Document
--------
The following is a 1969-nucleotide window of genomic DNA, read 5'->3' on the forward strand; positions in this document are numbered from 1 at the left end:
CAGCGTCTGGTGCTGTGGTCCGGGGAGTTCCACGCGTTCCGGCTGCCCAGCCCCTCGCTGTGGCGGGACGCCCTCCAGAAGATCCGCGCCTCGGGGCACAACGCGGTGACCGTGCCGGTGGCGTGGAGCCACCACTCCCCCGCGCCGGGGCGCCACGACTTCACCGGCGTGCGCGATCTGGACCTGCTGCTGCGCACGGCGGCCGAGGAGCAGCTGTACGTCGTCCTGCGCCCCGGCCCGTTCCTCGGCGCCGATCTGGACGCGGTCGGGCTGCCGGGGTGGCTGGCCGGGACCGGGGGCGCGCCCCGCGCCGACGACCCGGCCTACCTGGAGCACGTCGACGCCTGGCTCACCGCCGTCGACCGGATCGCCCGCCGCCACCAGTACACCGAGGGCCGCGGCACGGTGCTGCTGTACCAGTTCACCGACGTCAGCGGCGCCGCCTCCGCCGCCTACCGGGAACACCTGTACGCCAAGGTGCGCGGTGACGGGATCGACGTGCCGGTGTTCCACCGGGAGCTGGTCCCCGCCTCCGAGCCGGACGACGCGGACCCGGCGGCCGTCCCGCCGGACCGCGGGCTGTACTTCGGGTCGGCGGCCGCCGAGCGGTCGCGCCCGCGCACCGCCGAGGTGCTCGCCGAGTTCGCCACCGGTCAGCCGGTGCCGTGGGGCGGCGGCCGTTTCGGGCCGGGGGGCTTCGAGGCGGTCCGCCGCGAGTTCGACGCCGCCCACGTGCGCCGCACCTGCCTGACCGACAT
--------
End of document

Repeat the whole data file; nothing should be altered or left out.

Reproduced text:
The following is a 1969-nucleotide window of genomic DNA, read 5'->3' on the forward strand; positions in this document are numbered from 1 at the left end:
CAGCGTCTGGTGCTGTGGTCCGGGGAGTTCCACGCGTTCCGGCTGCCCAGCCCCTCGCTGTGGCGGGACGCCCTCCAGAAGATCCGCGCCTCGGGGCACAACGCGGTGACCGTGCCGGTGGCGTGGAGCCACCACTCCCCCGCGCCGGGGCGCCACGACTTCACCGGCGTGCGCGATCTGGACCTGCTGCTGCGCACGGCGGCCGAGGAGCAGCTGTACGTCGTCCTGCGCCCCGGCCCGTTCCTCGGCGCCGATCTGGACGCGGTCGGGCTGCCGGGGTGGCTGGCCGGGACCGGGGGCGCGCCCCGCGCCGACGACCCGGCCTACCTGGAGCACGTCGACGCCTGGCTCACCGCCGTCGACCGGATCGCCCGCCGCCACCAGTACACCGAGGGCCGCGGCACGGTGCTGCTGTACCAGTTCACCGACGTCAGCGGCGCCGCCTCCGCCGCCTACCGGGAACACCTGTACGCCAAGGTGCGCGGTGACGGGATCGACGTGCCGGTGTTCCACCGGGAGCTGGTCCCCGCCTCCGAGCCGGACGACGCGGACCCGGCGGCCGTCCCGCCGGACCGCGGGCTGTACTTCGGGTCGGCGGCCGCCGAGCGGTCGCGCCCGCGCACCGCCGAGGTGCTCGCCGAGTTCGCCACCGGTCAGCCGGTGCCGTGGGGCGGCGGCCGTTTCGGGCCGGGGGGCTTCGAGGCGGTCCGCCGCGAGTTCGACGCCGCCCACGTGCGCCGCACCTGCCTGACCGACAT